Ignatios the Deacon was a key figure in the revival of literary culture that took place at Constantinople in the first half of the ninth century. He is best known for his hagiographical works, but he also wrote poems, compiled an anthology of ancient proverbs, and edited textbooks. For some time he served as bishop of Nicaea under an Iconoclastic regime, but later repented of his errors and moved into the “orthodox” camp.
Preserved in a single manuscript, Ignatios’s correspondence has remained practically unknown to scholars. Some of the letters deal with literary trifles, while others contain valuable information on the social and economic history of the period. Taken together, they afford a unique glimpse into the activity of a Byzantine intellectual, struggling to survive in a time of bitter doctrinal strife.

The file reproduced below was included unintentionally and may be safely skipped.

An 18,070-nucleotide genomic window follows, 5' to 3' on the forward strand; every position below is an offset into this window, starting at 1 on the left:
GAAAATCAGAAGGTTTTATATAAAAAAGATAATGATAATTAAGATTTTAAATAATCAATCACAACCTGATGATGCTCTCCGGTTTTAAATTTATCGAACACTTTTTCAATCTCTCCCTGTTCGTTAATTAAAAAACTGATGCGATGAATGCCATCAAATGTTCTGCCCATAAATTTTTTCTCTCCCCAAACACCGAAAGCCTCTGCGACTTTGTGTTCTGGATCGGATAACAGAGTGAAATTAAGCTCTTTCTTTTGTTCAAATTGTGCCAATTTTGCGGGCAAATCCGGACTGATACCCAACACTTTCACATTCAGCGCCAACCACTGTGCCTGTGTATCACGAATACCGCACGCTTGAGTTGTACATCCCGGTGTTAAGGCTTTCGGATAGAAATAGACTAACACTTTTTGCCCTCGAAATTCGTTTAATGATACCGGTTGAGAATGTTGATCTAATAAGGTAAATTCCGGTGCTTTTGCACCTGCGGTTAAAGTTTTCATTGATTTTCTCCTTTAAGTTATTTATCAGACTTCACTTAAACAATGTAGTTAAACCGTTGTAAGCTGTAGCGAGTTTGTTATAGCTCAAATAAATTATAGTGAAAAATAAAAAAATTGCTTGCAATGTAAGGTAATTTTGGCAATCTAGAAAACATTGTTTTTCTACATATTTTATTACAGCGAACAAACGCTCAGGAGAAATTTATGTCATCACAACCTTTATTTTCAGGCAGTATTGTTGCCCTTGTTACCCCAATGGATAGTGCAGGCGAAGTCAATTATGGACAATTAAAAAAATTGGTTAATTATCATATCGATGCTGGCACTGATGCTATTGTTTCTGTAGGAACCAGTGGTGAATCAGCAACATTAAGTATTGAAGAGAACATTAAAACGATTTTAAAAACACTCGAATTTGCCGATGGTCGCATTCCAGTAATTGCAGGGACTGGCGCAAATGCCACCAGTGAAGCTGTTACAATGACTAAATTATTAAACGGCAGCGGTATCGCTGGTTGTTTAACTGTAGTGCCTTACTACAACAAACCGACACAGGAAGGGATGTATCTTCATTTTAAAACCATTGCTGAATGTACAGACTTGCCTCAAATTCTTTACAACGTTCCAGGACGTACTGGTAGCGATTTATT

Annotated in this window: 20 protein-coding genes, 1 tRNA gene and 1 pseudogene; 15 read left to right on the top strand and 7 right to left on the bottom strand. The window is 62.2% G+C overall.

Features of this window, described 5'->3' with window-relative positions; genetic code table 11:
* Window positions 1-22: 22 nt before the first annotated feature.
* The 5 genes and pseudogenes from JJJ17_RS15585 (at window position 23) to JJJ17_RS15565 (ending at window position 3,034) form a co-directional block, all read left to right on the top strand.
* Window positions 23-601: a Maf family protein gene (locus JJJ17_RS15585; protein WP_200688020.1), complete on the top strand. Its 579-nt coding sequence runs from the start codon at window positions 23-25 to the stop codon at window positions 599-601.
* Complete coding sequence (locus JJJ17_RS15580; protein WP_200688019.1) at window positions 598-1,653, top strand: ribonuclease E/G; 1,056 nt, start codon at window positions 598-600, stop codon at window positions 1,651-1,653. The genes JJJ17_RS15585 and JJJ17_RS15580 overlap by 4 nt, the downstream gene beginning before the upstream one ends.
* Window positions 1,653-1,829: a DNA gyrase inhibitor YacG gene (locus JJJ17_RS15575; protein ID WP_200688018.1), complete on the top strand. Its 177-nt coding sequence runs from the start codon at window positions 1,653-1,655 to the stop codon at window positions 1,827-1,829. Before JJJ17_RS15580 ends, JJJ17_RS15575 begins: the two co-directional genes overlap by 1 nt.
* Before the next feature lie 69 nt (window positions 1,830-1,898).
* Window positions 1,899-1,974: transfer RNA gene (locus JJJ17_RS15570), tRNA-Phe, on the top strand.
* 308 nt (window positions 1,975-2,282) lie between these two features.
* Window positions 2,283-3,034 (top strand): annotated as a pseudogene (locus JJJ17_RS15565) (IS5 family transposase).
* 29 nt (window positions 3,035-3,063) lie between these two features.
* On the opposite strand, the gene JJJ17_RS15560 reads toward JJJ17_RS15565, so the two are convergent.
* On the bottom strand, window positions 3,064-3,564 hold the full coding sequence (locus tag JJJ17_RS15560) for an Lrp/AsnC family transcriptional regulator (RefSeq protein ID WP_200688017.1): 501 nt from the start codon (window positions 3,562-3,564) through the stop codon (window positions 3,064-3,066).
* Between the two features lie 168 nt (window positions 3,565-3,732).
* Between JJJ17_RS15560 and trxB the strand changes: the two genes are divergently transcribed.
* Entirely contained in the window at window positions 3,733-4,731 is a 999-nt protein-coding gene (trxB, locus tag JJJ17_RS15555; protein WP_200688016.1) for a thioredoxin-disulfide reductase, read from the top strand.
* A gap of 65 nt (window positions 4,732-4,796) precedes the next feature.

It is a pleasure to welcome the publication of the first proper edition and English translation of the letters of the Deacon Ignatius almost a century after their existence was reported… This is a most welcome publication of a difficult text, which is unlikely to find another English translator for a long time.
- 264 pages
- 6-1/8 x 9-1/4 inches
- Dumbarton Oaks Research Library and Collection
- Translated with commentary by Cyril Mango
- With Stephanos Efthymiadis
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